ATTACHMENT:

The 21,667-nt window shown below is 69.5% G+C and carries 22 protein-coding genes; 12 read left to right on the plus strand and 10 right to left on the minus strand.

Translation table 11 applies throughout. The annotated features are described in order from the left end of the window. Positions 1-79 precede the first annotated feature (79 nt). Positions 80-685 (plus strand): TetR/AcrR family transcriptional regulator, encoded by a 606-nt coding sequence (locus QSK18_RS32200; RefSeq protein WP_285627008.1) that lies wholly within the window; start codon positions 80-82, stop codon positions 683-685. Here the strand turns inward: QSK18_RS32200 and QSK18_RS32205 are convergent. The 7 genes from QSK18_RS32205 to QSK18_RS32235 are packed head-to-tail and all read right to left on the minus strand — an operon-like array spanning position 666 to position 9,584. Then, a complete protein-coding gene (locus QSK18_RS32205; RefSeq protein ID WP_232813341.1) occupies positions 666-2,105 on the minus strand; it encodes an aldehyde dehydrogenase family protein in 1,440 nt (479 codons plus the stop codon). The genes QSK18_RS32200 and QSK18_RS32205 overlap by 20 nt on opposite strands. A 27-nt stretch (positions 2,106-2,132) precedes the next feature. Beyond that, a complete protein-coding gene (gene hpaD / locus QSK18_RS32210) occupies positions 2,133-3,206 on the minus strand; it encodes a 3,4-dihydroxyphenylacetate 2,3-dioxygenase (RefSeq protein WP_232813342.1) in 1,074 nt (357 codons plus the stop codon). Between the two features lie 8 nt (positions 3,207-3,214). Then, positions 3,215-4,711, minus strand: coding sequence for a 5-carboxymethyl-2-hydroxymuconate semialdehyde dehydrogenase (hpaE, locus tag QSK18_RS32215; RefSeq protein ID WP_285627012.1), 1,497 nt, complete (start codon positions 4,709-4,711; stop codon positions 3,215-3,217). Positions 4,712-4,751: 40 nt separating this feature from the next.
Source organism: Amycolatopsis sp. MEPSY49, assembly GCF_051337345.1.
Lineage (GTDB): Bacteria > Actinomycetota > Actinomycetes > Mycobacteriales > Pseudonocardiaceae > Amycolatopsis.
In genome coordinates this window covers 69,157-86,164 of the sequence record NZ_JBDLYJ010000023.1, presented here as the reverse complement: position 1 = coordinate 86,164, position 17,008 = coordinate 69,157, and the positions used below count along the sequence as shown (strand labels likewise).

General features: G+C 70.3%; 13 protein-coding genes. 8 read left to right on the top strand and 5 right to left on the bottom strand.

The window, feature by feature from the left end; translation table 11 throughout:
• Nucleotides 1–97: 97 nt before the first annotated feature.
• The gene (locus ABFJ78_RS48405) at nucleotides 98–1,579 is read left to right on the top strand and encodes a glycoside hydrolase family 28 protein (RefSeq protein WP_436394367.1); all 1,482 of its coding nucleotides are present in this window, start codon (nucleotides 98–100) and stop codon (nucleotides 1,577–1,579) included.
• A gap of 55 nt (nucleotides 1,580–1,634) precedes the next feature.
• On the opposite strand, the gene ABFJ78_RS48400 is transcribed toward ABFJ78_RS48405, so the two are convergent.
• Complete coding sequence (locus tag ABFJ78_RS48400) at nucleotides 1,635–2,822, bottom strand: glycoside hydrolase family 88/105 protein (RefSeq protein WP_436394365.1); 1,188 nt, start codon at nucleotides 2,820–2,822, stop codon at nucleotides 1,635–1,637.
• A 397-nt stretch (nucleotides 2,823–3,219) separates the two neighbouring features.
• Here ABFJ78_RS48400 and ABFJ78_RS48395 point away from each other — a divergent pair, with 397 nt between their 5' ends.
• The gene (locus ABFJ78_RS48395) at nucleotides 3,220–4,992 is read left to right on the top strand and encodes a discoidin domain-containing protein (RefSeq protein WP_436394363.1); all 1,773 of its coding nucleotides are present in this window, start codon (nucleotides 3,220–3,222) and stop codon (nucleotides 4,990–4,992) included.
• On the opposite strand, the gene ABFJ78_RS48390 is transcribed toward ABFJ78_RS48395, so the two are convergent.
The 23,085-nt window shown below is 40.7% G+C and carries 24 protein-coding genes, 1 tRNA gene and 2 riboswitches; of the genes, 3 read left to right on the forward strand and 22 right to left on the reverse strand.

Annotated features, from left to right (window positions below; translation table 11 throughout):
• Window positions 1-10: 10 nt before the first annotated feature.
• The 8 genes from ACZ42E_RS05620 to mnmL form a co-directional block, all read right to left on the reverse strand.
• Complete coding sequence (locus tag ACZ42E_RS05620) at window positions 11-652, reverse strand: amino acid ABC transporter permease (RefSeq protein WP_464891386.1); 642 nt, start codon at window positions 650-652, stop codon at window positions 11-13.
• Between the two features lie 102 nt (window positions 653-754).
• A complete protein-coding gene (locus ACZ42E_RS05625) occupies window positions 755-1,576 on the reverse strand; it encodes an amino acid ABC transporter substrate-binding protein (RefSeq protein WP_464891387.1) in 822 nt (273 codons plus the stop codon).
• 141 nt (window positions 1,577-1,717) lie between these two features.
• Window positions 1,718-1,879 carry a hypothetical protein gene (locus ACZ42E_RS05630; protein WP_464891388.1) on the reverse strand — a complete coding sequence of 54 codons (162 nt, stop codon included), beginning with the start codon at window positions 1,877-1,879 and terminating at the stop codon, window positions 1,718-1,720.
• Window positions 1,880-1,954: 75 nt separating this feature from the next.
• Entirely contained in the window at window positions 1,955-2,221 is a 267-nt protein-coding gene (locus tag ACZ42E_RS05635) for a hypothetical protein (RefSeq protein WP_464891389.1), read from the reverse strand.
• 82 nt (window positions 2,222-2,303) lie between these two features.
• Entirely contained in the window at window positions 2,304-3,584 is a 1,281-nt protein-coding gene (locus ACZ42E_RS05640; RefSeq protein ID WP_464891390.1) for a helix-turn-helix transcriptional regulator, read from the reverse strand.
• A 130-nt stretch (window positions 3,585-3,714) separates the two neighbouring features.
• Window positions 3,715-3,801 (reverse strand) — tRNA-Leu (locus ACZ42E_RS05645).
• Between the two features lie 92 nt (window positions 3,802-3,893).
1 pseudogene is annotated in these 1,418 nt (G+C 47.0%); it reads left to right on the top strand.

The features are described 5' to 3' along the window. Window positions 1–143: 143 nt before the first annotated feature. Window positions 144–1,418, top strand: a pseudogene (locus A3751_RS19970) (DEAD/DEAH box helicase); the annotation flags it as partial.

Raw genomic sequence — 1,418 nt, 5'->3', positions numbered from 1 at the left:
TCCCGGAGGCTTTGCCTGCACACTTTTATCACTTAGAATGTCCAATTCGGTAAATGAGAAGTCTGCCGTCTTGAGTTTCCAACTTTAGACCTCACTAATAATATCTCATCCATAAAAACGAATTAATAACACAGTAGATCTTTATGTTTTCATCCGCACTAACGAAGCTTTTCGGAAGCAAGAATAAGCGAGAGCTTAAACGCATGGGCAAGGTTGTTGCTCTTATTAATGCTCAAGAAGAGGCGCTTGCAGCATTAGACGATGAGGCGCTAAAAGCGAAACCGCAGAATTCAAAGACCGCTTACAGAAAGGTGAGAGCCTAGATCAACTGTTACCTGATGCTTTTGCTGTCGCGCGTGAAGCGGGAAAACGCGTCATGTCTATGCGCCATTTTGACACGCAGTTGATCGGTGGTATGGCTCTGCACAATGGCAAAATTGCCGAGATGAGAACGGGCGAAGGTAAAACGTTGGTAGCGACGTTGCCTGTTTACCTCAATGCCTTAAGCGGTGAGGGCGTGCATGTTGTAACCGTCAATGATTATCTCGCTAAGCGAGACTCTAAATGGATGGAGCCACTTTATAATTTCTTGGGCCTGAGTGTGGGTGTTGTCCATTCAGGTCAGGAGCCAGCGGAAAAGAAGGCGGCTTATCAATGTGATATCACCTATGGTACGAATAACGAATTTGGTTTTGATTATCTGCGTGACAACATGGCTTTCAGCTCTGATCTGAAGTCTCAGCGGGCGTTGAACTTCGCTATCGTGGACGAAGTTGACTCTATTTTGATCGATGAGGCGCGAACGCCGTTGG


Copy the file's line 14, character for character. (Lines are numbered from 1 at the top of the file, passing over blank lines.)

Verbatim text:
• Here ABFJ78_RS48400 and ABFJ78_RS48395 point away from each other — a divergent pair, with 397 nt between their 5' ends.